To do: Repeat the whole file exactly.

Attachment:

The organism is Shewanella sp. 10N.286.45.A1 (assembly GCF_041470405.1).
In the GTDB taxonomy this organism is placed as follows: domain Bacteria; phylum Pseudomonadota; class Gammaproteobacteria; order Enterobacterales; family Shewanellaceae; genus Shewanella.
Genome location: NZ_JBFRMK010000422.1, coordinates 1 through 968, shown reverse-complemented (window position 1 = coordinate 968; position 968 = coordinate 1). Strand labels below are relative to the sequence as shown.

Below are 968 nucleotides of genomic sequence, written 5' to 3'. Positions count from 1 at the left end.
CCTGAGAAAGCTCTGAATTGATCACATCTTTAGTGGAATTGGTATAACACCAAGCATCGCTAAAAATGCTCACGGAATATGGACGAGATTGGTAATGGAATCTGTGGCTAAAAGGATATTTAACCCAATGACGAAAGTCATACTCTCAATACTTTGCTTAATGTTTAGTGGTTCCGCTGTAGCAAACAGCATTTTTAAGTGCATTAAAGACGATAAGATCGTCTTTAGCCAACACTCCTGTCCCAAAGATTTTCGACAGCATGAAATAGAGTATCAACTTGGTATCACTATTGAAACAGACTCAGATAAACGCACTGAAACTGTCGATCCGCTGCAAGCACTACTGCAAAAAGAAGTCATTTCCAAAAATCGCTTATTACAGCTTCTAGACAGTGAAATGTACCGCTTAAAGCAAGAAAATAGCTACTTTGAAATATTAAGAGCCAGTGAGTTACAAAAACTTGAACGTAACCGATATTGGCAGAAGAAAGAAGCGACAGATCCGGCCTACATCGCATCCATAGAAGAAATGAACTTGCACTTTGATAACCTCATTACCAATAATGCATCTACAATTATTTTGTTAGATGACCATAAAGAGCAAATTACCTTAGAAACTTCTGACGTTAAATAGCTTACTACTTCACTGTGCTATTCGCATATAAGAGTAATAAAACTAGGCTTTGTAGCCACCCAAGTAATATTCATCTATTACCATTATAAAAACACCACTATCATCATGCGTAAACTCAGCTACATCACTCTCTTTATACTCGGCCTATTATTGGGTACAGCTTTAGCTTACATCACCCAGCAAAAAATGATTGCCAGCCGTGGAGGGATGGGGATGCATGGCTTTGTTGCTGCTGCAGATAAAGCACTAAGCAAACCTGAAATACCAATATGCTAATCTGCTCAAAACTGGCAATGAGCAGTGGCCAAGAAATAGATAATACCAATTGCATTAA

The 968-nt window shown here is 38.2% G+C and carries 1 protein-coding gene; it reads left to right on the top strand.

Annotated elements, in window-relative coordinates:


The organism is Shewanella sp. 10N.286.45.A1 (assembly GCF_041470405.1).
In the GTDB taxonomy this organism is placed as follows: domain Bacteria; phylum Pseudomonadota; class Gammaproteobacteria; order Enterobacterales; family Shewanellaceae; genus Shewanella.
Genome location: NZ_JBFRMK010000422.1, coordinates 1 through 968, shown reverse-complemented (window position 1 = coordinate 968; position 968 = coordinate 1). Strand labels below are relative to the sequence as shown.

Below are 968 nucleotides of genomic sequence, written 5' to 3'. Positions count from 1 at the left end.
CCTGAGAAAGCTCTGAATTGATCACATCTTTAGTGGAATTGGTATAACACCAAGCATCGCTAAAAATGCTCACGGAATATGGACGAGATTGGTAATGGAATCTGTGGCTAAAAGGATATTTAACCCAATGACGAAAGTCATACTCTCAATACTTTGCTTAATGTTTAGTGGTTCCGCTGTAGCAAACAGCATTTTTAAGTGCATTAAAGACGATAAGATCGTCTTTAGCCAACACTCCTGTCCCAAAGATTTTCGACAGCATGAAATAGAGTATCAACTTGGTATCACTATTGAAACAGACTCAGATAAACGCACTGAAACTGTCGATCCGCTGCAAGCACTACTGCAAAAAGAAGTCATTTCCAAAAATCGCTTATTACAGCTTCTAGACAGTGAAATGTACCGCTTAAAGCAAGAAAATAGCTACTTTGAAATATTAAGAGCCAGTGAGTTACAAAAACTTGAACGTAACCGATATTGGCAGAAGAAAGAAGCGACAGATCCGGCCTACATCGCATCCATAGAAGAAATGAACTTGCACTTTGATAACCTCATTACCAATAATGCATCTACAATTATTTTGTTAGATGACCATAAAGAGCAAATTACCTTAGAAACTTCTGACGTTAAATAGCTTACTACTTCACTGTGCTATTCGCATATAAGAGTAATAAAACTAGGCTTTGTAGCCACCCAAGTAATATTCATCTATTACCATTATAAAAACACCACTATCATCATGCGTAAACTCAGCTACATCACTCTCTTTATACTCGGCCTATTATTGGGTACAGCTTTAGCTTACATCACCCAGCAAAAAATGATTGCCAGCCGTGGAGGGATGGGGATGCATGGCTTTGTTGCTGCTGCAGATAAAGCACTAAGCAAACCTGAAATACCAATATGCTAATCTGCTCAAAACTGGCAATGAGCAGTGGCCAAGAAATAGATAATACCAATTGCATTAA

The 968-nt window shown here is 38.2% G+C and carries 1 protein-coding gene; it reads left to right on the top strand.

Annotated elements, in window-relative coordinates: